Coping resources and situational appraisals as predictors of coping behavior

Terry D.J. (1991) Coping resources and situational appraisals as predictors of coping behavior. Personality and Individual Differences, 12 10: 1031-1047. doi:10.1016/0191-8869(91)90033-8

Author Terry D.J.
Title Coping resources and situational appraisals as predictors of coping behavior
Journal name Personality and Individual Differences   Check publisher's open access policy
ISSN 0191-8869
Publication date 1991
Sub-type Article (original research)
DOI 10.1016/0191-8869(91)90033-8
Volume 12
Issue 10
Start page 1031
End page 1047
Total pages 17
Subject 2734 Pathology and Forensic Medicine
3200 Psychology
3207 Social Psychology
Abstract On the basis of Lazarus and Folkman's (1984) cognitive-phenomenological theory of stress and coping, it was proposed that coping behavior is influenced by (a) coping resources, including (internal) control beliefs, self-esteem, (low) neuroticism, (low) denial, and social support, and (b) variables that reflect the person's appraisal of the specific situation, including level of associated stress, situational control beliefs, self-efficacy, and event importance. A prospective study of 138 students facing a mid-year psychology exam was undertaken to examine the proposed effects of these variables. Both the coping resources and the situational variables were assessed prior to the exam (Time 1), while coping strategies (instrumental action, escape/self-blame, seeking emotional support, and minimization) were assessed immediately after the event. Internal control beliefs, self-esteem, judgements of self-efficacy, and high levels of stress, and importance emerged as distinctive predictors of instrumental action, whereas escape/self-blame was associated with (external) control beliefs, (high) denial, and low levels of self-efficacy. High levels of stress emerged as a distinctive predictor of seeking emotional support, as did neuroticism, self-esteem, and the availability of social support. The only significant predictors of minimization were two resource variables. These were the tendency to avoid facing problems (denial) and the absence of a supportive social network. The data revealed little evidence to support the proposal that situational appraisals mediate the relationships between resources and coping; however, there was some evidence to suggest that resources and situational appraisals have interactive effects on coping. There were a number of interactions (involving denial, (internal) control beliefs, social support, and self-esteem) which were consistent with the proposal that coping resources buffer the negative effects of threat (high stress, low situational control, low self-efficacy, and high importance) on coping; however, there were a number of others (involving neuroticism) that were not consistent with this proposal. The only evidence that suggested that low neuroticism had a buffering effect on coping occurred at low, rather than high, levels of threat.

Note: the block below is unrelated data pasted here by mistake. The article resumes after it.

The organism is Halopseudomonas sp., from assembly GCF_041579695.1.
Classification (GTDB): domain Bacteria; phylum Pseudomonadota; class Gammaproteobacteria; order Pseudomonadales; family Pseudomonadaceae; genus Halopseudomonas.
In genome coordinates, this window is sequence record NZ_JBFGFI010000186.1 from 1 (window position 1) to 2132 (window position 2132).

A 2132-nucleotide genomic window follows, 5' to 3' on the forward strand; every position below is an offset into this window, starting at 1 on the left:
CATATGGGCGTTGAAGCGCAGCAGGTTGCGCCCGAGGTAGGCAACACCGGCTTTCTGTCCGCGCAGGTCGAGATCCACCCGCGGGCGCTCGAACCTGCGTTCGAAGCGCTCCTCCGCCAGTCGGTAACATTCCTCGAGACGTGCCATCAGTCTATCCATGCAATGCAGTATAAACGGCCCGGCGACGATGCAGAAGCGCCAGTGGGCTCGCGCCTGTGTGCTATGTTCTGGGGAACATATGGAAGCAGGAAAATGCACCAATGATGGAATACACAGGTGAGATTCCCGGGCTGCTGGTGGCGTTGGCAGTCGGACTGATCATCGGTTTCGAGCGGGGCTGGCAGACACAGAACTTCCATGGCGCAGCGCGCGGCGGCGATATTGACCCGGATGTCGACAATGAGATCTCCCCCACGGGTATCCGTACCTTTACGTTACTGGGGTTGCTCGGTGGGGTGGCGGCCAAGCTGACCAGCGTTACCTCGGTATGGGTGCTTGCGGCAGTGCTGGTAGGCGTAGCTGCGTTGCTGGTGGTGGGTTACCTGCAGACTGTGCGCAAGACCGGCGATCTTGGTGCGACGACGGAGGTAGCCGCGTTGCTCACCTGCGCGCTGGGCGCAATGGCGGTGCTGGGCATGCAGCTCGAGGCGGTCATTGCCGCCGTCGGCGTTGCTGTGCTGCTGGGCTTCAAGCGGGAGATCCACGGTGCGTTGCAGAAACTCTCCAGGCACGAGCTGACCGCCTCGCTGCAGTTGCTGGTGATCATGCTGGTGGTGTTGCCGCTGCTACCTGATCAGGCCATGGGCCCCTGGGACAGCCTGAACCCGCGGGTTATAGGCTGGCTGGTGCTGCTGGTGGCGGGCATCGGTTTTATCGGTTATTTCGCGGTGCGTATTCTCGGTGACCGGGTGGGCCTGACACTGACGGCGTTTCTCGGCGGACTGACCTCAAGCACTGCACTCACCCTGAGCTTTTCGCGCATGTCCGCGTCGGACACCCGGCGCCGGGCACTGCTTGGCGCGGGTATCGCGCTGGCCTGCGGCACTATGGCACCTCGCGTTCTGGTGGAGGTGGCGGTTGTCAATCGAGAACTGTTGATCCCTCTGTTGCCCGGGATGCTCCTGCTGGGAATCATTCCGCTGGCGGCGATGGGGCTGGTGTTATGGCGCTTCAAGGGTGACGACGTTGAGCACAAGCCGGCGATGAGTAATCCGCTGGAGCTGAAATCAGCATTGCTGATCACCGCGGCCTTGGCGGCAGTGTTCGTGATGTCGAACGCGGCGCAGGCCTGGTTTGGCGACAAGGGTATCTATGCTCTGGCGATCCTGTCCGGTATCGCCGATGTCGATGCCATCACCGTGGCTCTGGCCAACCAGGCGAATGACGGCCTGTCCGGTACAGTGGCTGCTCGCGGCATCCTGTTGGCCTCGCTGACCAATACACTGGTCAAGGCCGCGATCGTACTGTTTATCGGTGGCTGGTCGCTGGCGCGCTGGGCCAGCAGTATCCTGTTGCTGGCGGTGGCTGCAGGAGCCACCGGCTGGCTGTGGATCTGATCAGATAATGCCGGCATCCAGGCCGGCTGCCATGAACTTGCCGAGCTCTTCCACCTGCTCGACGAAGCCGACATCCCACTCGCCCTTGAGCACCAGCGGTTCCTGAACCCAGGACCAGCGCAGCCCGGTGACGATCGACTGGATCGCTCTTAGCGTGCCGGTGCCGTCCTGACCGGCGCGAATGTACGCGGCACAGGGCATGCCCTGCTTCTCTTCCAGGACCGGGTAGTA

Q-Index Code C1
Q-Index Status Provisional Code
Institutional Status Unknown

Document type: Journal Article
Sub-type: Article (original research)
Collection: Scopus Import
Version Filter Type
Citation counts: Scopus Citation Count Cited 81 times in Scopus Article | Citations
Google Scholar Search Google Scholar
Created: Tue, 14 Jun 2016, 00:56:48 EST by System User